The Ultimate Thinking Man's Guide to the Controversial Burger King Bacon Sundae

July 6, 2012 4:12 PM EDT | By Anthony Smith
bacon Sundae 2
The last bacon sundae you'll ever eat. (Photo: Wikimedia Commons)

Welcome, everyone, to the cardiovascular equivalent of the last stop on the train. We're gonna be breaking down the Burger King's new Bacon Sundae so your digestive system doesn't have to.

Unless, of course, that's what you want-- and we recommend it. I mean, we don't recommend it terribly strongly, because there are better bacon sundaes out there, but the one you can get at Burger King for pretty darn cheap (more taxing on your thighs than your wallet) is, well, good.

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But its tastiness probably wasn't up for debate. After all, anything that combines crumbled bacon, hot fudge, caramel, and vanilla ice cream has an inherent decadence that nothing-- not even eating nothing but kale for the next five weeks-- could ever take way from it. Oh, and there's even an audacious garnish of a whole bacon slice nestled right next to it, too.


In the midst of all the buzz and controversy the bacon sundae has generated, one question appears over and over again: "Are they serious?"

That's exactly what Barbara Kahn, marketing professor and fast food stick-in-the-mud at Wharton asked when questioned. "I wasn't sure if this was for real," she told Knowledge@Wharton during an interview, "In the past, [Burger King] would do outrageous things just to get media my first thought was that this is another attention-getting idea."

Attention-getting is right. The last time I can remember a fast food offering getting this much media derision was KFC's Double Down-- a chicken sandwich that got rid of all that unnecessary bread, replacing it with two big ole chunks of fried chicken. Because of all the outcry, public and critical alike, the BK Bacon Sundae is always on the tip of our tongues-- if not the back of our throats; and maybe that's exactly what they were going for. Sure, some of us will indulge our Freudian death drive/pleasure principle by going to Burger King and trying it out. Others will decry it from the highest, healthiest mountains. But either way, we're talking about it. Either way, we know that Burger King has combined the fattiest things on their menu into one easy-to-eat limited-time (like your current waistline measurement) treat.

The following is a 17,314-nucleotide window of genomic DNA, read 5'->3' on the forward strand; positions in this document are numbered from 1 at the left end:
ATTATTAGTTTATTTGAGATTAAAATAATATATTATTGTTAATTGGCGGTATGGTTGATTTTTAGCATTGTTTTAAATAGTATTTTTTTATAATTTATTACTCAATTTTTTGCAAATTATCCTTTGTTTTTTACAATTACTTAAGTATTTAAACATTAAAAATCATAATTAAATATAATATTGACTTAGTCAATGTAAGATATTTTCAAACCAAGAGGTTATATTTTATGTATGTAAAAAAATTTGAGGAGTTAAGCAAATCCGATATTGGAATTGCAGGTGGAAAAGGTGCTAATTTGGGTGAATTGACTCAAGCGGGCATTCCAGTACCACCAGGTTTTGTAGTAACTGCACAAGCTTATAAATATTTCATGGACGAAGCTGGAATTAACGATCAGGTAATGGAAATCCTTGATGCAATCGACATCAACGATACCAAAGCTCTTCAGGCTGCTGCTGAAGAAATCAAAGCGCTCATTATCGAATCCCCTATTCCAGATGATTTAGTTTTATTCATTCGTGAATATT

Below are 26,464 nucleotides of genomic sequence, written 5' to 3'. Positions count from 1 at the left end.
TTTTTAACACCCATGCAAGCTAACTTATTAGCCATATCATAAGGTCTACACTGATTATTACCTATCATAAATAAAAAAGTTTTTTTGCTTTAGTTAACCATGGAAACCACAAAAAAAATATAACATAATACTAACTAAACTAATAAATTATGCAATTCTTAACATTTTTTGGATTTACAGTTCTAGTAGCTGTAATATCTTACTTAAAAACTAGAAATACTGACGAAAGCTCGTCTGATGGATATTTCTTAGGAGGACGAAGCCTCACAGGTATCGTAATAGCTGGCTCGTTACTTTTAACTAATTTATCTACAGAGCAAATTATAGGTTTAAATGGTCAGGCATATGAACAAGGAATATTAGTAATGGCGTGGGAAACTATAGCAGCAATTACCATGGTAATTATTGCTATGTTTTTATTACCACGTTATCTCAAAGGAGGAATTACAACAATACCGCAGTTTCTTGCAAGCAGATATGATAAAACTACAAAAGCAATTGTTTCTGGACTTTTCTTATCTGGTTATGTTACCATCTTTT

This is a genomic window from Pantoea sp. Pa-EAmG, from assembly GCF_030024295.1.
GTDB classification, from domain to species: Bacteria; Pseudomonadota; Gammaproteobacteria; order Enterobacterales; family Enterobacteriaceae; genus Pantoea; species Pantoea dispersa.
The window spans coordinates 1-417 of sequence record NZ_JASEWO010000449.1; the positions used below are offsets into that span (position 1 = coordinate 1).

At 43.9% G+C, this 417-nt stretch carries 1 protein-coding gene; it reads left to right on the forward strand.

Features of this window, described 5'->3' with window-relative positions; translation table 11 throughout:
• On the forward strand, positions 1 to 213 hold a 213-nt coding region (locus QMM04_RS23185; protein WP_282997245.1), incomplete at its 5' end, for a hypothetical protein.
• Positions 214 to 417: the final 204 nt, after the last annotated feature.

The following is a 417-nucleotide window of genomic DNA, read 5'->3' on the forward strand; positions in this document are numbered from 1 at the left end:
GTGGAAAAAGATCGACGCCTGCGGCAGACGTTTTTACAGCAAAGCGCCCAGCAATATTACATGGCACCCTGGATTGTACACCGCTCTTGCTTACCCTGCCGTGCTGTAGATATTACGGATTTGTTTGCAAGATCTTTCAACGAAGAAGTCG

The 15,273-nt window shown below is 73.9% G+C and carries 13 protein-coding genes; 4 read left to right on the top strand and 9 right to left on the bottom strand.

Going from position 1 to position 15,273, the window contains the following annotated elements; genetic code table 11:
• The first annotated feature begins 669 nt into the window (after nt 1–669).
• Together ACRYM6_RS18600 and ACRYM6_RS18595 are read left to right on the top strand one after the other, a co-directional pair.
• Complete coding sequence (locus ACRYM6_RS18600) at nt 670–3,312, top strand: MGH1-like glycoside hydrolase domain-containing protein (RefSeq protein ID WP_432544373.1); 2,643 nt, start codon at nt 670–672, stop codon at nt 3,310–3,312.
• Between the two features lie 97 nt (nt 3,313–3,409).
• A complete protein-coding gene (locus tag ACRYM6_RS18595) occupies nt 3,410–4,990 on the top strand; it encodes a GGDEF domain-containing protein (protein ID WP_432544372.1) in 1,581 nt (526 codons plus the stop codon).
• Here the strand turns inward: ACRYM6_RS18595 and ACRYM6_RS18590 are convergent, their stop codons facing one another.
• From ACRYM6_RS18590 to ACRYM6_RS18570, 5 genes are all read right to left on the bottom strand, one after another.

But amidst all the buzz about the crass novelty of the sundae, we feel the need to remind you that this isn't the first time that bacon's been added to dessert, and it certainly won't be the last. It just won't feel all that special anymore.


These are just a few examples. There are so many, too many for just one article. Too many even for a compelling listorial, and that's the strange truth about all of this. Burger King isn't a pioneer when it comes to adding bacon to desserts. In fact, they got there last.

When I think about bacon desserts, I think about Vosges Haut Chocolate, a company that's been expertly adding bacon bits to their chocolate bars for quite some time now. At about $8 a bar, their bar isn't cheap: but it's quite good.

The trend caught on, and pretty soon bacon chocolate bars were ubiquitous enough that they justified a Bacon Chocolate Bar Taste Test by the A.V. Club.

Bacon ice cream is even more ubiquitous. I'm reminded of David Lebovitz's recipe for Candied Bacon Ice Cream, which reigns supreme in my heart as the best darn ice cream I've ever made at home. It's maple-and-brown-sugar based, so it tastes more like a Waffle Runoff ice cream than something new and exciting. But that play on expectations-- that something we think we've never had before gives way to the taste of something comforting and familiar-- is exactly what Lebovitz was playing on.

Heck, there's even a bacon macaron at Bosie Tea Parlor. What more proof do you need that bacon has become such a staple of hip, haute cuisine that it borders on cliche?


So why, then, is there so much outrage aimed at Burger King for bringing the bacon sundae to a national scale?

Beats me. The Marxist in me says that it's class panic. Like the silk stocking and the name "Charlotte" before it, the bacon confectionary was once a mark of distinction and refinement. Eating it was a sign that you were on the cutting edge. Now, you can get it at Burger King.

Less cynically, Burger King's version is clumsier than the refinement you'd find at Bosie's or from Lebovitz's recipe. Part of the culinary goodness of those recipes comes from candying the bacon. We'd ask Burger King to candy theirs, but not without pointing out the irony that baking brown sugar and butter into bacon, in spite of making it more delicious and more artisanal, also makes it less healthy. In fact, Burger King's sundae is actually on the healthier side of the bacon dessert spectrum for this very reason.

So here we are, confronted with the definitive end of an era of the bacon trend. Like Lana Del Rey playing both Marilyn and Jackie, no one is ever going to be able to do bacon as a dessert again. This isn't the final nail on the coffin-- this is a launching of the coffin into space via rocket ship.

And in the face of this fast-food induced end-of-an-era, what's a hip, haute, and hungry person like me or you to do?

Here's an idea: dig in. It's cheap.

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